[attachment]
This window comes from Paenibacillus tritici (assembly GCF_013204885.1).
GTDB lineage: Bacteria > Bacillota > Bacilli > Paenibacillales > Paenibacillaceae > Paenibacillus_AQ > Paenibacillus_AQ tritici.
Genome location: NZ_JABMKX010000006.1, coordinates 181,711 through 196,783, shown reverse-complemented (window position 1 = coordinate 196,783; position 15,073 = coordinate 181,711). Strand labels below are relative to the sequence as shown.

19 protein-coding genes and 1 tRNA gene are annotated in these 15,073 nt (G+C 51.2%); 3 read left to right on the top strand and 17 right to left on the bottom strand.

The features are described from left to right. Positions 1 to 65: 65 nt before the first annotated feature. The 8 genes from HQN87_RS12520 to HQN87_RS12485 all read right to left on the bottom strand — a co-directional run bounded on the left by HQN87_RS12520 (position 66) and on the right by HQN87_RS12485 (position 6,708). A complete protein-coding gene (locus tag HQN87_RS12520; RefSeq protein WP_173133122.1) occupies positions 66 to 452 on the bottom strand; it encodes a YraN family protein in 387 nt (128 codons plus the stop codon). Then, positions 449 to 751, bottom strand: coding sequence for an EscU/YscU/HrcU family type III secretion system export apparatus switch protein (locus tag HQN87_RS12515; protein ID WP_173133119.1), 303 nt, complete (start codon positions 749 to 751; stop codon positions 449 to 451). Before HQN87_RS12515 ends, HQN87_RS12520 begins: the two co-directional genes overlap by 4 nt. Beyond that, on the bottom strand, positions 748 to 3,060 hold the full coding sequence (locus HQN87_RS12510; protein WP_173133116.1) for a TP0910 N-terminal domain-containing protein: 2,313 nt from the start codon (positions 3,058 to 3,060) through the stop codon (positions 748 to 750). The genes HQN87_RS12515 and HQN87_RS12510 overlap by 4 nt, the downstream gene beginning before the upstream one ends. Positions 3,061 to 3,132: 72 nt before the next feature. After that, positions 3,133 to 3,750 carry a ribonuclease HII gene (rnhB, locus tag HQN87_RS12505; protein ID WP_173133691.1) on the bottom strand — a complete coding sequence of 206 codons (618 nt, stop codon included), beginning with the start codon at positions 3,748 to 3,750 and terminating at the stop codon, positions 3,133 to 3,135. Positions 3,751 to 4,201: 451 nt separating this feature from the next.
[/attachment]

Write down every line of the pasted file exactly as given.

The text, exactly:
This window comes from Paenibacillus tritici (assembly GCF_013204885.1).
GTDB lineage: Bacteria > Bacillota > Bacilli > Paenibacillales > Paenibacillaceae > Paenibacillus_AQ > Paenibacillus_AQ tritici.
Genome location: NZ_JABMKX010000006.1, coordinates 181,711 through 196,783, shown reverse-complemented (window position 1 = coordinate 196,783; position 15,073 = coordinate 181,711). Strand labels below are relative to the sequence as shown.

19 protein-coding genes and 1 tRNA gene are annotated in these 15,073 nt (G+C 51.2%); 3 read left to right on the top strand and 17 right to left on the bottom strand.

The features are described from left to right. Positions 1 to 65: 65 nt before the first annotated feature. The 8 genes from HQN87_RS12520 to HQN87_RS12485 all read right to left on the bottom strand — a co-directional run bounded on the left by HQN87_RS12520 (position 66) and on the right by HQN87_RS12485 (position 6,708). A complete protein-coding gene (locus tag HQN87_RS12520; RefSeq protein WP_173133122.1) occupies positions 66 to 452 on the bottom strand; it encodes a YraN family protein in 387 nt (128 codons plus the stop codon). Then, positions 449 to 751, bottom strand: coding sequence for an EscU/YscU/HrcU family type III secretion system export apparatus switch protein (locus tag HQN87_RS12515; protein ID WP_173133119.1), 303 nt, complete (start codon positions 749 to 751; stop codon positions 449 to 451). Before HQN87_RS12515 ends, HQN87_RS12520 begins: the two co-directional genes overlap by 4 nt. Beyond that, on the bottom strand, positions 748 to 3,060 hold the full coding sequence (locus HQN87_RS12510; protein WP_173133116.1) for a TP0910 N-terminal domain-containing protein: 2,313 nt from the start codon (positions 3,058 to 3,060) through the stop codon (positions 748 to 750). The genes HQN87_RS12515 and HQN87_RS12510 overlap by 4 nt, the downstream gene beginning before the upstream one ends. Positions 3,061 to 3,132: 72 nt before the next feature. After that, positions 3,133 to 3,750 carry a ribonuclease HII gene (rnhB, locus tag HQN87_RS12505; protein ID WP_173133691.1) on the bottom strand — a complete coding sequence of 206 codons (618 nt, stop codon included), beginning with the start codon at positions 3,748 to 3,750 and terminating at the stop codon, positions 3,133 to 3,135. Positions 3,751 to 4,201: 451 nt separating this feature from the next.